Sharing data for a range of purposes
The Consultation identifies that information could be shared for broad purposes. An ASH would be able to receive information from more than one source and use it for purposes related to the commissioning and provision of public health and social care.
Once an ASH holds data, it would only be entitled to use the information limited to the following purposes:
- Making the patient in question less readily identifiable.
- Conducting geographical analysis
- Analysing differences between population groups
- Validating and improving the quality or completeness of information, or data derived from such information
- Auditing, monitoring and analysing the provision made for patient care and treatment, including outcomes, costs and patient satisfaction
- Understanding and analysing risks to individuals and informing those responsible for the care of the results of that analysis
- Providing those responsible for providing care to an individual with information that might inform or support that care
- Ensuring the correct payment is made for the care provided
It is proposed that the Regulations would seek to make it explicit in relation to the circumstances in which information could be shared, and also provide further safeguards to ensure that if information is shared on that basis, it is done so with sufficient controls.
In relation to the controls proposed by the guidelines, it is clear that there will be strict controls for providing information to and extracting information from an ASH. The Regulations would set out in some detail controls and requirements placed upon an ASH in relation to data received. This would include a requirement to publish information on the steps taken to comply with the regulation.
The ability for an ASH to release data would however be very limited indeed. At present the consultation proposes to only allow an ASH to release data in the following circumstances:
- To third parties directly involved in the care of the data subject
- To third parties able to receive the information on some other lawful basis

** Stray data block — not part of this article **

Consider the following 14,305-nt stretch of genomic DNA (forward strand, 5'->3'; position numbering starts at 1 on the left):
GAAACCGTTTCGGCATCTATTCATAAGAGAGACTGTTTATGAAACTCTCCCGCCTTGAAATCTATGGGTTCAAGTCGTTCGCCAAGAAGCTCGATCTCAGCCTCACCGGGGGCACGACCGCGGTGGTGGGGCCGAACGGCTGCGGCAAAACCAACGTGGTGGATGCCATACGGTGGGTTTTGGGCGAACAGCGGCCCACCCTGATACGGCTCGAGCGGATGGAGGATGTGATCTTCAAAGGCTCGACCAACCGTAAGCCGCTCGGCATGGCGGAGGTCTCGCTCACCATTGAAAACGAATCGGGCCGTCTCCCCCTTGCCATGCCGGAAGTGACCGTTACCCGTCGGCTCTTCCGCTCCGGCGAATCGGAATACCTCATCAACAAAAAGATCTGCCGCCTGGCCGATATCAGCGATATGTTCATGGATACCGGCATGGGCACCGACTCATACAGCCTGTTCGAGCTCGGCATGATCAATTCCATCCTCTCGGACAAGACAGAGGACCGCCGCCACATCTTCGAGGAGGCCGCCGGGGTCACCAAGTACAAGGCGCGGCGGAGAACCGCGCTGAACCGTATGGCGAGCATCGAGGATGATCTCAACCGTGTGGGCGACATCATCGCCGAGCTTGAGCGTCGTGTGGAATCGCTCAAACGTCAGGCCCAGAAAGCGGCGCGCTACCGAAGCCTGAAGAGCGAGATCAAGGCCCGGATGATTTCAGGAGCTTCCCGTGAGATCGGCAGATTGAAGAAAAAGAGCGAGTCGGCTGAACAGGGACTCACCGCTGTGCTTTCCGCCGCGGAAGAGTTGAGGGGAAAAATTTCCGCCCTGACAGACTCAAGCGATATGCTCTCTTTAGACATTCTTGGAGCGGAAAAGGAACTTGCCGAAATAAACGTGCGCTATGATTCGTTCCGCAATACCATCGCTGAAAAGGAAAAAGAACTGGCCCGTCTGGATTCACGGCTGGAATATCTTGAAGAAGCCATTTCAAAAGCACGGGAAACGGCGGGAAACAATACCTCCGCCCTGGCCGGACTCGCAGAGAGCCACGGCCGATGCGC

- Or by way of publication when it has been effectively anonymised
It is of note therefore that whilst information can be disclosed to an ASH for a large number of purposes, on first view, there are at present very few circumstances in which that information may be passed on to third parties. The proposal will however allow information to be shared on a ‘lawful basis’ and therefore this may mean that data could be shared by an ASH provided it meets the criteria set out in the Data Protection Act.
The Regulations confirm that those working for an ASH would also be subject to a civil penalty within the regulations not exceeding GBP 5,000 for any breach of the regulations. This again seems in line with the ICO’s more active and aggressive line in enforcing the rights of data subjects.
It is interesting to note that the Regulations would also permit data subjects to object to their data being processed by an ASH. The guidance states: ‘in line with the NHS Constitution, if individuals object to data about them being used in this way, their objection should be respected and their data will not be used.’ It will be interesting to see how this proposal is taken forward and in particular how individuals would be notified when their data is transferred to an ASH, particularly where their information may be used on an anonymous basis. The Consultation acknowledges that this issue will be considered carefully as the Regulations progress.
The Consultation runs until 8 August 2014 and all organisations are invited to make comment and engage with the process. The proposed Regulations take a further step towards increasing the safeguards around the processing of health data. It is of note that the Regulations effectively seek to put into law a number of the Caldicott Principles and provide clarity for data subjects about how and when their data may be used.